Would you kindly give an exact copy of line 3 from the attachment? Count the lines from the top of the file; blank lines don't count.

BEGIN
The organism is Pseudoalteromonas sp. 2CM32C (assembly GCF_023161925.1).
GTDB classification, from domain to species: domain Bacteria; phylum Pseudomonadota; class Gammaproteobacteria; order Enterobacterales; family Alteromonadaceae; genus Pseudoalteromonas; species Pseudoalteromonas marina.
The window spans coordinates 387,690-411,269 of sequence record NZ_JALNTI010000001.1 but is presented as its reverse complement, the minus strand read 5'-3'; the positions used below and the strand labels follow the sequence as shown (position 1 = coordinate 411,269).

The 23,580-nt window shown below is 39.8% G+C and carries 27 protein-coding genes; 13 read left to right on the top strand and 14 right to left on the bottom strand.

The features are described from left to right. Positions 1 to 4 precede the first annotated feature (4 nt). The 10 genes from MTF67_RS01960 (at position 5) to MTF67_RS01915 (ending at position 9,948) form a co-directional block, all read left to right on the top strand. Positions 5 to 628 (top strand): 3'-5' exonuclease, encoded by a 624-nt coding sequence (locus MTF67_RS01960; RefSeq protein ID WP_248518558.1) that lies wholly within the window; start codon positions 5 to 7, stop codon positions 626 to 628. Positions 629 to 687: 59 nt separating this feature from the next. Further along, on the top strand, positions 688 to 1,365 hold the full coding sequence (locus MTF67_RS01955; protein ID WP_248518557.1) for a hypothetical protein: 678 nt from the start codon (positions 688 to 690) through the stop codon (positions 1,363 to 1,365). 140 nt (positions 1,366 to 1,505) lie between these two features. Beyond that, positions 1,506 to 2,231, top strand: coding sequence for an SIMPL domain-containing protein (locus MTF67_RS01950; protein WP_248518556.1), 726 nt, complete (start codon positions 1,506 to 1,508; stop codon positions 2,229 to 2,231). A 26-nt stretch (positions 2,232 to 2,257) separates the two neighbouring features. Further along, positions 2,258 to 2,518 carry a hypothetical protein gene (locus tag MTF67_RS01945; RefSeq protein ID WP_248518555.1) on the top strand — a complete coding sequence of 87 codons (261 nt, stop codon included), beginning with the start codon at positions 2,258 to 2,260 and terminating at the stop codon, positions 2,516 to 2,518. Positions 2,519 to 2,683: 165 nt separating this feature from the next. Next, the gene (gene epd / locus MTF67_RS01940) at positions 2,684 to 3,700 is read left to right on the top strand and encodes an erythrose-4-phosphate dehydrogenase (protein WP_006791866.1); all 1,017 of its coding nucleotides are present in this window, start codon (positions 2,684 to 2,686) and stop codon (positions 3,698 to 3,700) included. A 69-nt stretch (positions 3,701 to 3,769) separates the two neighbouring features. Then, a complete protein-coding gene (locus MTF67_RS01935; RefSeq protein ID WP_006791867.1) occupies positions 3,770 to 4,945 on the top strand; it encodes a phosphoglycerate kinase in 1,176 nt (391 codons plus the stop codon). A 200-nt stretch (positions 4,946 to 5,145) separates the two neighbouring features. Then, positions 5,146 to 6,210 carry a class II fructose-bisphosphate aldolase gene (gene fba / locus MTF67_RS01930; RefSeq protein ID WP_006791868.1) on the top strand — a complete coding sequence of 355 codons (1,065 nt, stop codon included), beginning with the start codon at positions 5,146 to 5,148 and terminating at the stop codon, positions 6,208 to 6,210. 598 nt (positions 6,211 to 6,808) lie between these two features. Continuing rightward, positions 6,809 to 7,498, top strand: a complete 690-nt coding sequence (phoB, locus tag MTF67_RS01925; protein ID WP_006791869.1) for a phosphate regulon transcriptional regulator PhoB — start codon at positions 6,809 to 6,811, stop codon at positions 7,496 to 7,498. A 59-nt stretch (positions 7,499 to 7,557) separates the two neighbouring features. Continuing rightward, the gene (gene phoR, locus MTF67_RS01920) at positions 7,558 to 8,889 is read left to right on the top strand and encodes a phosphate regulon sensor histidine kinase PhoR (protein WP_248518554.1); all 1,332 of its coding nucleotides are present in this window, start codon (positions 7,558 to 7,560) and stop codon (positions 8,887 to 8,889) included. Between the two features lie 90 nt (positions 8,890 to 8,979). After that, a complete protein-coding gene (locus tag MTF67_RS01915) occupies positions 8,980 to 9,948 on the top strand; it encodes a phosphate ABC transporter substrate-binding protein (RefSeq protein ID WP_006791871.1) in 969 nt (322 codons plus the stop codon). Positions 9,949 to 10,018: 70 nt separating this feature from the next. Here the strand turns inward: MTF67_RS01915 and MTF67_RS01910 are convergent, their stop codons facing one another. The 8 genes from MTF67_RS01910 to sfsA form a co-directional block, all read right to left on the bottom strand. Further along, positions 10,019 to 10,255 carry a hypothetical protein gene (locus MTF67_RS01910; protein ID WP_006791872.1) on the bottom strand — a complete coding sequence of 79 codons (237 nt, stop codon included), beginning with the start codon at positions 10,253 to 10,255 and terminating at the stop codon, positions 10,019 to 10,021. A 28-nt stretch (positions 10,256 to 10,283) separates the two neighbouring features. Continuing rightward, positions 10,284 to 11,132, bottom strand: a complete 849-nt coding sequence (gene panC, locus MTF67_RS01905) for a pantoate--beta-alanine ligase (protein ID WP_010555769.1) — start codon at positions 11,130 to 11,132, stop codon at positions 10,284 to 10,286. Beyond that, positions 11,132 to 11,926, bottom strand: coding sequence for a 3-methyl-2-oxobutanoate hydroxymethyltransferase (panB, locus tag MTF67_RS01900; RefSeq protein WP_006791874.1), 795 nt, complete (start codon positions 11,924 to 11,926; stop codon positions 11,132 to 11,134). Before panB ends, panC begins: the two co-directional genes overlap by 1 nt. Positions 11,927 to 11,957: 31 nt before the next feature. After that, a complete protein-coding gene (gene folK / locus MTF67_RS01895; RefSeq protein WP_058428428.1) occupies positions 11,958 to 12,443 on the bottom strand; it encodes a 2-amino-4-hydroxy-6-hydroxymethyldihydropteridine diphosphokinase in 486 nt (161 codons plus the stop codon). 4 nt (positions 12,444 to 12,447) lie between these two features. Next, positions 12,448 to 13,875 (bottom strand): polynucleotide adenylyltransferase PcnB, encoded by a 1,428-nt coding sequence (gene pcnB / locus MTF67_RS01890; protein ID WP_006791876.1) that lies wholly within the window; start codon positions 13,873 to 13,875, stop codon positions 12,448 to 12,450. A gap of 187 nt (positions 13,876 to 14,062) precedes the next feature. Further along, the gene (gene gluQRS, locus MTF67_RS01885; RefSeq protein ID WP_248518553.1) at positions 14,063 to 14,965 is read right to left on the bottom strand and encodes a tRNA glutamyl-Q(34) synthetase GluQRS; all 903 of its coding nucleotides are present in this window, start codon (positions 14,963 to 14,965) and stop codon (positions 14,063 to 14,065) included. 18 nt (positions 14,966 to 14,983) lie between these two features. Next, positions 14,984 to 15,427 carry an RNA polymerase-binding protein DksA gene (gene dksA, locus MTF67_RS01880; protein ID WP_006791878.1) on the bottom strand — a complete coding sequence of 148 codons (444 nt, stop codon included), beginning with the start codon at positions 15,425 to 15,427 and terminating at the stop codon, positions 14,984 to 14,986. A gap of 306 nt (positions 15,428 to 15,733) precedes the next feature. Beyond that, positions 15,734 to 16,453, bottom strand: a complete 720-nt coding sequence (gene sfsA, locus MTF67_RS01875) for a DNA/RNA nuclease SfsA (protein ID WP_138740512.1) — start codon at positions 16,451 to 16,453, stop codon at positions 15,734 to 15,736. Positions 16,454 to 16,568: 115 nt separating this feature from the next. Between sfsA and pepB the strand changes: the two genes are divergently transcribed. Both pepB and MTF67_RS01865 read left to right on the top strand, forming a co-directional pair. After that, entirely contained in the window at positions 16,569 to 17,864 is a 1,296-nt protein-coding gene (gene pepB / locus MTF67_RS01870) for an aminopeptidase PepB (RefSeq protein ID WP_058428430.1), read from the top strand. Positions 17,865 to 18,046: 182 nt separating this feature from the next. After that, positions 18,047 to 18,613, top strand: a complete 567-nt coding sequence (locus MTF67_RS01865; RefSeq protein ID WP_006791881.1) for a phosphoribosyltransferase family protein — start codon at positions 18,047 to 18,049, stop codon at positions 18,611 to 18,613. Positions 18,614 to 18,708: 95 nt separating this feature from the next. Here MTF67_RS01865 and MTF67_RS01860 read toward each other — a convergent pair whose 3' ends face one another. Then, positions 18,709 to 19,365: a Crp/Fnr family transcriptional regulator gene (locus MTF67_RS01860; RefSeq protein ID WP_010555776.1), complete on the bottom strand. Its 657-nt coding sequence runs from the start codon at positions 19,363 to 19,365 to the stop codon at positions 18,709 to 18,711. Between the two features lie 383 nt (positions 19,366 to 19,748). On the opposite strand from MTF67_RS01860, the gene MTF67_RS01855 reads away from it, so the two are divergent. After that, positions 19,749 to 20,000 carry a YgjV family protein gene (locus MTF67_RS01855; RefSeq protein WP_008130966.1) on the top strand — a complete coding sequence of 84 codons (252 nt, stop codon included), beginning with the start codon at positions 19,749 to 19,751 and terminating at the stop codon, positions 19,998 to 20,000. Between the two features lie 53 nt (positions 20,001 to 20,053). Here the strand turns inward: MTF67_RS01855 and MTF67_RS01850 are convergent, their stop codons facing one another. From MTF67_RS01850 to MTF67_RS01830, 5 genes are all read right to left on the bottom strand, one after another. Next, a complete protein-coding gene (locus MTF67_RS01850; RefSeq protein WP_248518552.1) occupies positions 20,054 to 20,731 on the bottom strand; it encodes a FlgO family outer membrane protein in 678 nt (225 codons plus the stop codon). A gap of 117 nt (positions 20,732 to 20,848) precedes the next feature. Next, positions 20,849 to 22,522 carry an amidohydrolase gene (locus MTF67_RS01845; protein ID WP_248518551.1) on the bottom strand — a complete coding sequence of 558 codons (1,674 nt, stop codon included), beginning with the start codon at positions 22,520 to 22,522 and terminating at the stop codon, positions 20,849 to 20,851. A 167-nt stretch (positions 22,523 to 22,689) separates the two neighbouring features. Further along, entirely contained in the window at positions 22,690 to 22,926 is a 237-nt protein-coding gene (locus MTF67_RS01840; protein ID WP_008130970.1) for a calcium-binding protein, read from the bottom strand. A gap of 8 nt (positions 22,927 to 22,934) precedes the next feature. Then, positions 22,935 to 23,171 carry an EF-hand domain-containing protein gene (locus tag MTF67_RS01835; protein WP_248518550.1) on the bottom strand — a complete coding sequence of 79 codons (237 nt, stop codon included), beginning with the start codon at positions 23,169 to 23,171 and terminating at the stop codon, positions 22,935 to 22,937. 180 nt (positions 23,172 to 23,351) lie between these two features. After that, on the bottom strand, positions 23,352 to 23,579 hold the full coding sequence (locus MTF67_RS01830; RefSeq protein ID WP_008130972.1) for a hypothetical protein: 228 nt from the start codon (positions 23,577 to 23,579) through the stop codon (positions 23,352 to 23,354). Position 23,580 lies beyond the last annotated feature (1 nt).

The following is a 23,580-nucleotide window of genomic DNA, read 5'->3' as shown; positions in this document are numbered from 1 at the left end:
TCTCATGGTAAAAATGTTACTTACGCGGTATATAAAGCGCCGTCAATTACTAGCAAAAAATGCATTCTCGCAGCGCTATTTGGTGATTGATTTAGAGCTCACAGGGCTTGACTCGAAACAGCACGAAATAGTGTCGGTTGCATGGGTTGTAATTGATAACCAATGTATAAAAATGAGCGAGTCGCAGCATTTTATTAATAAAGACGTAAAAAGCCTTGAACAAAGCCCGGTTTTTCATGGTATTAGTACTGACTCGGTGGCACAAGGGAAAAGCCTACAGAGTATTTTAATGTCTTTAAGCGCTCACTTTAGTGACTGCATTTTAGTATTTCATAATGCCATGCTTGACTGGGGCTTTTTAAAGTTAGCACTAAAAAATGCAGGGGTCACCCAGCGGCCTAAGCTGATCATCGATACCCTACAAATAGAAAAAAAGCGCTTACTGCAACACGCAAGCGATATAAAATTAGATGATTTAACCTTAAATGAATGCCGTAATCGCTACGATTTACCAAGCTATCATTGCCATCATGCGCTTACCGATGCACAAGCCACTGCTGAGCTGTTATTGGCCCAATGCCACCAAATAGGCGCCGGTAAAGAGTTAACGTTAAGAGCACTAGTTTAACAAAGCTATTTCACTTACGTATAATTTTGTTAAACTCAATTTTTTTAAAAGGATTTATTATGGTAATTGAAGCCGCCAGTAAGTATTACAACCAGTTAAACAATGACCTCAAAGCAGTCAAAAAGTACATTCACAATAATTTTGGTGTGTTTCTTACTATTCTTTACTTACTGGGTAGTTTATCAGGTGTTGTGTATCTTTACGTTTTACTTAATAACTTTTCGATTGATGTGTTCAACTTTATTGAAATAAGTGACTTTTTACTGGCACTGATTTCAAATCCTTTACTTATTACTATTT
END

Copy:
The window spans coordinates 387,690-411,269 of sequence record NZ_JALNTI010000001.1 but is presented as its reverse complement, the minus strand read 5'-3'; the positions used below and the strand labels follow the sequence as shown (position 1 = coordinate 411,269).